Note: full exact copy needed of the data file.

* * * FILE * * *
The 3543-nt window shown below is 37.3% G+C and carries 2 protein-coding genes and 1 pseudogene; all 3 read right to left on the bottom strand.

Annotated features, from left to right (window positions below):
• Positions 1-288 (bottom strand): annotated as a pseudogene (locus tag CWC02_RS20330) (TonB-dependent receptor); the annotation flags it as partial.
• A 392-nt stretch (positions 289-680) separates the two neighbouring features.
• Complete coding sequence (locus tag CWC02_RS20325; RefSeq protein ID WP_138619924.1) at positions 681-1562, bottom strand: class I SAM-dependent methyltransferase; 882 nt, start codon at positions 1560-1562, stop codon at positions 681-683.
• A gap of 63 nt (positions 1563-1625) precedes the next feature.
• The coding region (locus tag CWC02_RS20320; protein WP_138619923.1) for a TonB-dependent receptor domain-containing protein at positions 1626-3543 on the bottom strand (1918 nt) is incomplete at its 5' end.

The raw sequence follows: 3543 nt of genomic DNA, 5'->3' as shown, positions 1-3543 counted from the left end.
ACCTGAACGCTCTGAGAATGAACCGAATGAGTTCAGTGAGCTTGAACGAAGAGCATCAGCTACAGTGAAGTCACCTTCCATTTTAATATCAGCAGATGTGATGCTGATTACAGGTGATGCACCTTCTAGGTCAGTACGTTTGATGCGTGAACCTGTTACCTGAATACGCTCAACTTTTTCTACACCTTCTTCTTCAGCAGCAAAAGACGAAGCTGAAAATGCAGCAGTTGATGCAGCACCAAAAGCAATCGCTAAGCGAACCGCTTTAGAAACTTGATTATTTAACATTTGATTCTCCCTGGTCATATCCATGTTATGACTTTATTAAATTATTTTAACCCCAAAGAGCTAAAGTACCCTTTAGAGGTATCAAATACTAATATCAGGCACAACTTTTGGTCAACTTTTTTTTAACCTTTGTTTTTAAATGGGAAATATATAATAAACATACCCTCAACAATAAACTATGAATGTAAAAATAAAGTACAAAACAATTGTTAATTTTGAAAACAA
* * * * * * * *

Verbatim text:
The 3543-nt window shown below is 37.3% G+C and carries 2 protein-coding genes and 1 pseudogene; all 3 read right to left on the bottom strand.

Annotated features, from left to right (window positions below):
• Positions 1-288 (bottom strand): annotated as a pseudogene (locus tag CWC02_RS20330) (TonB-dependent receptor); the annotation flags it as partial.
• A 392-nt stretch (positions 289-680) separates the two neighbouring features.
• Complete coding sequence (locus tag CWC02_RS20325; RefSeq protein ID WP_138619924.1) at positions 681-1562, bottom strand: class I SAM-dependent methyltransferase; 882 nt, start codon at positions 1560-1562, stop codon at positions 681-683.
• A gap of 63 nt (positions 1563-1625) precedes the next feature.
• The coding region (locus tag CWC02_RS20320; protein WP_138619923.1) for a TonB-dependent receptor domain-containing protein at positions 1626-3543 on the bottom strand (1918 nt) is incomplete at its 5' end.

The raw sequence follows: 3543 nt of genomic DNA, 5'->3' as shown, positions 1-3543 counted from the left end.
ACCTGAACGCTCTGAGAATGAACCGAATGAGTTCAGTGAGCTTGAACGAAGAGCATCAGCTACAGTGAAGTCACCTTCCATTTTAATATCAGCAGATGTGATGCTGATTACAGGTGATGCACCTTCTAGGTCAGTACGTTTGATGCGTGAACCTGTTACCTGAATACGCTCAACTTTTTCTACACCTTCTTCTTCAGCAGCAAAAGACGAAGCTGAAAATGCAGCAGTTGATGCAGCACCAAAAGCAATCGCTAAGCGAACCGCTTTAGAAACTTGATTATTTAACATTTGATTCTCCCTGGTCATATCCATGTTATGACTTTATTAAATTATTTTAACCCCAAAGAGCTAAAGTACCCTTTAGAGGTATCAAATACTAATATCAGGCACAACTTTTGGTCAACTTTTTTTTAACCTTTGTTTTTAAATGGGAAATATATAATAAACATACCCTCAACAATAAACTATGAATGTAAAAATAAAGTACAAAACAATTGTTAATTTTGAAAACAA